Faces ★★★½

Included In Lists:
Criterion Collection - #252

Review In A Nutshell:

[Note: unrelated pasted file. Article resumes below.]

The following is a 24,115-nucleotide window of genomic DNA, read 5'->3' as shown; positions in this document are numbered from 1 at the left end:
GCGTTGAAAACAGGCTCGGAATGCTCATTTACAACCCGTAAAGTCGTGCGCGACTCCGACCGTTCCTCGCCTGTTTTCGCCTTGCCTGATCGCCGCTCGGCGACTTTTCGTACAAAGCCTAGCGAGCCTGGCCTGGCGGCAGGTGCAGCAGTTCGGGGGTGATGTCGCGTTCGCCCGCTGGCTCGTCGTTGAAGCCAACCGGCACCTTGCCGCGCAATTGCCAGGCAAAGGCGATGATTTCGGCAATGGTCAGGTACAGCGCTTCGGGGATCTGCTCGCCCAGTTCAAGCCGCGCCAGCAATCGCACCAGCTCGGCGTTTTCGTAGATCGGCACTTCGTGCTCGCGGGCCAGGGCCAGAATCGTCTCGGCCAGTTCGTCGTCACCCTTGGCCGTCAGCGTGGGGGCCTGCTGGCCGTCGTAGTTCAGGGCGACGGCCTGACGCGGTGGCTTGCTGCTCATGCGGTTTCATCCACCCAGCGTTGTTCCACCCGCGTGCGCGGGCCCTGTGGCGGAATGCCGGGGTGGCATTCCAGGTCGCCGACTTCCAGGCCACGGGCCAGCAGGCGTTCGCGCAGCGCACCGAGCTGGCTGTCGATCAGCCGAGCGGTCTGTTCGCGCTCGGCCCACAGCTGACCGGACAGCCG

With ten years already removed from his debut - of which in between the director has dabbled in works within the confines of titan studios and producers (Too Late Blues & A Child Is Waiting) - John Cassavetes displays a great deal of confidence in the creation and assembly of his fourth film, Faces. Much like Shadows, an emphasis is placed onto the performances of his cast, with an observant eye on their expressions and interactions with the environment, they are the centrepiece of the entire narrative. In the process, mise en scene is placed at the back burner in order to convey a more saturated showcase of the acting. We feel the tension in the room; we see the desperation; we fear the imminent self-destruction; Cassavetes constructs scenes that sway in unpredictable ways and yet all these qualities that sit beneath are palpable all the way through. Shadows may have left me feeling underwhelmed by the incoherent manoeuvring and emphasis of its narrative, however, much of those issues are remedied here in Faces. Cassavetes envelops us in this case of improvisation and naturalism, only to realise in retrospect how much of it is assuredly constructed.